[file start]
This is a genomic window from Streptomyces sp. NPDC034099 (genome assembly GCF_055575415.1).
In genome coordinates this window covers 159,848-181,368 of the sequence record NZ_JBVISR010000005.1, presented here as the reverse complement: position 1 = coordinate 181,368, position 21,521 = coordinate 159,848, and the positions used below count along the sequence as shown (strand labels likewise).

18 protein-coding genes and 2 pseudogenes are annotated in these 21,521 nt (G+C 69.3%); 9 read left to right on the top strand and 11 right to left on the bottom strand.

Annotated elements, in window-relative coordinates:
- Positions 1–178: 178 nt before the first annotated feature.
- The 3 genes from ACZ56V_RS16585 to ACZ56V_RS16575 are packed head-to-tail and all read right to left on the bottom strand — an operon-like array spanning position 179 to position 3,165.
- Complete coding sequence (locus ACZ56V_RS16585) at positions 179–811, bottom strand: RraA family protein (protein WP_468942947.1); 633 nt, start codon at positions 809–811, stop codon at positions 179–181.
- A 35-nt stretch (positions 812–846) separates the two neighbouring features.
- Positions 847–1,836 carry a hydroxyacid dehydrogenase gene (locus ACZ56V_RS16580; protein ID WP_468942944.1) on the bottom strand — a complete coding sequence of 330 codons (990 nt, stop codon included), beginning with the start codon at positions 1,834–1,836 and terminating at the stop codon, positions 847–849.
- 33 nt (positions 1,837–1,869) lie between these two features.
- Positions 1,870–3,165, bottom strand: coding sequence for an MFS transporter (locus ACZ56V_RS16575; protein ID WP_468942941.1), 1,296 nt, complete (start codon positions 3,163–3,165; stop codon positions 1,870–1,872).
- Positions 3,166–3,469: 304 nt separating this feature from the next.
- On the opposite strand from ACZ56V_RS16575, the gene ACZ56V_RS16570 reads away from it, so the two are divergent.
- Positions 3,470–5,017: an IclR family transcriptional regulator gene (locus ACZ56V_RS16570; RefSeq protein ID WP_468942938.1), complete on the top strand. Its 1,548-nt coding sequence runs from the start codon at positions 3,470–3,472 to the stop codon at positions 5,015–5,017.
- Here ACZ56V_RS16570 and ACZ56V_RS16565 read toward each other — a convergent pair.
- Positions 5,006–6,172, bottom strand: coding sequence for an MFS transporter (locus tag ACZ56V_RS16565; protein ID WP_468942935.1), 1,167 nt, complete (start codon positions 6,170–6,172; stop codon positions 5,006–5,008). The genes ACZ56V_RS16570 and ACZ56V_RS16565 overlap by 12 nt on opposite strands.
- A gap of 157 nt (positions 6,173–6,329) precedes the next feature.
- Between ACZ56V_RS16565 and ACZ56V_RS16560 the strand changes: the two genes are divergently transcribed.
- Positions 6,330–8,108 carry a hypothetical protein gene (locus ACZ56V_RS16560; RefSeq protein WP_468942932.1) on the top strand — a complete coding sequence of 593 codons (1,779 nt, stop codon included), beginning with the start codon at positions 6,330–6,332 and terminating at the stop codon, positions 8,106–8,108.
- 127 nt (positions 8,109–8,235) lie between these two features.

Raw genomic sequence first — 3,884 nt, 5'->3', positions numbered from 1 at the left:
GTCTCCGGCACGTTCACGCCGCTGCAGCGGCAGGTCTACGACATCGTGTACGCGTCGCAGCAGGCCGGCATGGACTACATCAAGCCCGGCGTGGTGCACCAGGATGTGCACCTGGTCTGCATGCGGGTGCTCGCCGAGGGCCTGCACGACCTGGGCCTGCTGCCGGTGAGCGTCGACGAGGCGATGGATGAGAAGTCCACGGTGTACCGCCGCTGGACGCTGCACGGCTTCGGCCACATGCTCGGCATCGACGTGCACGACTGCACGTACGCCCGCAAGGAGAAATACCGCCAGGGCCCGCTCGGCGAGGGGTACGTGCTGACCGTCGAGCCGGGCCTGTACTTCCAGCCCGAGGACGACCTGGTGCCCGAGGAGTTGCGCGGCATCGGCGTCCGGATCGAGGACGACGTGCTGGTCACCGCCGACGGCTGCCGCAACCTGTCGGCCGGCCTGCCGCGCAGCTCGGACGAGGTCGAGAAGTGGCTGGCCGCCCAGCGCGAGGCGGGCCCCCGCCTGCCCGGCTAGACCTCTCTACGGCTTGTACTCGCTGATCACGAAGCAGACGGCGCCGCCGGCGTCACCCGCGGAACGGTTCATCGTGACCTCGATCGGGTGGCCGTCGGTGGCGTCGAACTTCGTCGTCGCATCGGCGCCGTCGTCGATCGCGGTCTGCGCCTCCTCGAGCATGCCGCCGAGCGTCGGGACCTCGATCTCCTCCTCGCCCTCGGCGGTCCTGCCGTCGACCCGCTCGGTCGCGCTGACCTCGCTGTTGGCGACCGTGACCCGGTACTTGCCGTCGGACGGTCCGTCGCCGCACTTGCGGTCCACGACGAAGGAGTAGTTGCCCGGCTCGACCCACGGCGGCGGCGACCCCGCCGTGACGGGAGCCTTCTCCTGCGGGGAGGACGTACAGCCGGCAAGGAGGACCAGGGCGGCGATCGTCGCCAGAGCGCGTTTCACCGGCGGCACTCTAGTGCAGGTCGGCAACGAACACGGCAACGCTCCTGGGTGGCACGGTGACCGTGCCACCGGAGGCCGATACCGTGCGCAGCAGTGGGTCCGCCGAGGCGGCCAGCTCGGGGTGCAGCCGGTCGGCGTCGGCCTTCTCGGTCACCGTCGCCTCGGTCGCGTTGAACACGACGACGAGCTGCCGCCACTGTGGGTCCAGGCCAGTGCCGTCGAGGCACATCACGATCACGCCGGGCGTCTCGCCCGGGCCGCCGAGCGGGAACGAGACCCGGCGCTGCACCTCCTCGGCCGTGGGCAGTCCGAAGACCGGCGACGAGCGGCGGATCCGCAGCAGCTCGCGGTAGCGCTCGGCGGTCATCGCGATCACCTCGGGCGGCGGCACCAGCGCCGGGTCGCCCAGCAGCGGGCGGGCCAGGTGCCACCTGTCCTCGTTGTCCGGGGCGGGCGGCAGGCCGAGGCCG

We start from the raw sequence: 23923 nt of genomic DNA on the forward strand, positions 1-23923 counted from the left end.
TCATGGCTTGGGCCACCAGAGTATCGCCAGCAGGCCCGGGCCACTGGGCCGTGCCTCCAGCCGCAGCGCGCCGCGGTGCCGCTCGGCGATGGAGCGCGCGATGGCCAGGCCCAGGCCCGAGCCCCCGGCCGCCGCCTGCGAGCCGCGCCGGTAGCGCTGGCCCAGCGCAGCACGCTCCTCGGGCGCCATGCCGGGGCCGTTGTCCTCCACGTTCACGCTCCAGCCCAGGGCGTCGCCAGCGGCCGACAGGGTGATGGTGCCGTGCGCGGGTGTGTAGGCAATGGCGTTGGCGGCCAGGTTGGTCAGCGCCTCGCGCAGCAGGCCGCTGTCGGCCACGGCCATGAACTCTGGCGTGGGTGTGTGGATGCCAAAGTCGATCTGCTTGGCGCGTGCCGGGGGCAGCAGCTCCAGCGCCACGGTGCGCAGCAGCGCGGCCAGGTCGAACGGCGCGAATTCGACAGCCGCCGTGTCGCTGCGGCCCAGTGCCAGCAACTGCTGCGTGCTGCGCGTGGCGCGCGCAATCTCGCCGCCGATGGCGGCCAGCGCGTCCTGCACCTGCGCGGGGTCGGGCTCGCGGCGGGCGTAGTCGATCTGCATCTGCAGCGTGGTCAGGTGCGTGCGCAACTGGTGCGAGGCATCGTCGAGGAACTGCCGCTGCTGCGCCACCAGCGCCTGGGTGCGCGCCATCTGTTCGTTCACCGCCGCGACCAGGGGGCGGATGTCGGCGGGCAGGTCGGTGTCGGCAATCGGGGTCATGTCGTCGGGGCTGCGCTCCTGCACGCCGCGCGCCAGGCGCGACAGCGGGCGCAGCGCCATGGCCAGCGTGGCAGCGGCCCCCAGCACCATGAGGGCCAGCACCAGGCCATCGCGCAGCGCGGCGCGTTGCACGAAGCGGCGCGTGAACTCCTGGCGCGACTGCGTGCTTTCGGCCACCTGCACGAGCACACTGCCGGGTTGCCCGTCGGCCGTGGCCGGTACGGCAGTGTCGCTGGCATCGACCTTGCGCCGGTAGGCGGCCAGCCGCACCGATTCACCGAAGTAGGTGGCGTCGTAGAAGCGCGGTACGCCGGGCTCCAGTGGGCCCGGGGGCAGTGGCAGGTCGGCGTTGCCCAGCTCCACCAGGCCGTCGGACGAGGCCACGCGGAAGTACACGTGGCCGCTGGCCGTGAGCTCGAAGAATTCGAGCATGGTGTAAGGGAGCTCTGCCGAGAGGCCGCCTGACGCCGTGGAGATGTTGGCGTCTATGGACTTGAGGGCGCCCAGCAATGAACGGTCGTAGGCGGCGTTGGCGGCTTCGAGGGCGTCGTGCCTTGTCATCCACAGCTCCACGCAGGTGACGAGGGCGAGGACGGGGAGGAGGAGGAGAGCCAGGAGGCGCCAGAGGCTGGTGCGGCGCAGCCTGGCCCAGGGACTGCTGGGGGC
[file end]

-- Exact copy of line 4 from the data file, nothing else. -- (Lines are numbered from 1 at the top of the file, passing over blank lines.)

Annotated elements, in window-relative coordinates: